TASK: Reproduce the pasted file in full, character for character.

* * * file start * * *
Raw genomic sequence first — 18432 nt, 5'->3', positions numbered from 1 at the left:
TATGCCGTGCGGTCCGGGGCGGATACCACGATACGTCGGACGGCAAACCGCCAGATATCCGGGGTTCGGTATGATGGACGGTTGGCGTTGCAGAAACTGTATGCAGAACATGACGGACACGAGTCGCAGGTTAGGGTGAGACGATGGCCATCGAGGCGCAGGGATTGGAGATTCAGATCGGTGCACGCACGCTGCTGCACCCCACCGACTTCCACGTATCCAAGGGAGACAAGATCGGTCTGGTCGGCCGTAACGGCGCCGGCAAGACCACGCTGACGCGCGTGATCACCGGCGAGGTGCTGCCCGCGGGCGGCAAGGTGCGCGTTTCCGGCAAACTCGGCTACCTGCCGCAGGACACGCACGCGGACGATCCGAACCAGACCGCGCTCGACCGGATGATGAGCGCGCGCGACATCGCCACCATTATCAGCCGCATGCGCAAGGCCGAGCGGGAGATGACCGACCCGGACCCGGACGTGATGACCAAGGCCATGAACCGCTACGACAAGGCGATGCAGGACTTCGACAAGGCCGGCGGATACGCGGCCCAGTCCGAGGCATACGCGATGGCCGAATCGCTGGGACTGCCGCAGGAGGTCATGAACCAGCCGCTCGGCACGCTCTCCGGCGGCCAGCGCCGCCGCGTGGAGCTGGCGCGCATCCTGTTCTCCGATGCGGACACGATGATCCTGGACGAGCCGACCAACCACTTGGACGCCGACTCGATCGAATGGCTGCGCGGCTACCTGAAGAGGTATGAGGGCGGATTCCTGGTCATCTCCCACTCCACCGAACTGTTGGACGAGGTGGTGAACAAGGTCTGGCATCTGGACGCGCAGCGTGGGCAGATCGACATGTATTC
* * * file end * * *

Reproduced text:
Raw genomic sequence first — 18432 nt, 5'->3', positions numbered from 1 at the left:
TATGCCGTGCGGTCCGGGGCGGATACCACGATACGTCGGACGGCAAACCGCCAGATATCCGGGGTTCGGTATGATGGACGGTTGGCGTTGCAGAAACTGTATGCAGAACATGACGGACACGAGTCGCAGGTTAGGGTGAGACGATGGCCATCGAGGCGCAGGGATTGGAGATTCAGATCGGTGCACGCACGCTGCTGCACCCCACCGACTTCCACGTATCCAAGGGAGACAAGATCGGTCTGGTCGGCCGTAACGGCGCCGGCAAGACCACGCTGACGCGCGTGATCACCGGCGAGGTGCTGCCCGCGGGCGGCAAGGTGCGCGTTTCCGGCAAACTCGGCTACCTGCCGCAGGACACGCACGCGGACGATCCGAACCAGACCGCGCTCGACCGGATGATGAGCGCGCGCGACATCGCCACCATTATCAGCCGCATGCGCAAGGCCGAGCGGGAGATGACCGACCCGGACCCGGACGTGATGACCAAGGCCATGAACCGCTACGACAAGGCGATGCAGGACTTCGACAAGGCCGGCGGATACGCGGCCCAGTCCGAGGCATACGCGATGGCCGAATCGCTGGGACTGCCGCAGGAGGTCATGAACCAGCCGCTCGGCACGCTCTCCGGCGGCCAGCGCCGCCGCGTGGAGCTGGCGCGCATCCTGTTCTCCGATGCGGACACGATGATCCTGGACGAGCCGACCAACCACTTGGACGCCGACTCGATCGAATGGCTGCGCGGCTACCTGAAGAGGTATGAGGGCGGATTCCTGGTCATCTCCCACTCCACCGAACTGTTGGACGAGGTGGTGAACAAGGTCTGGCATCTGGACGCGCAGCGTGGGCAGATCGACATGTATTC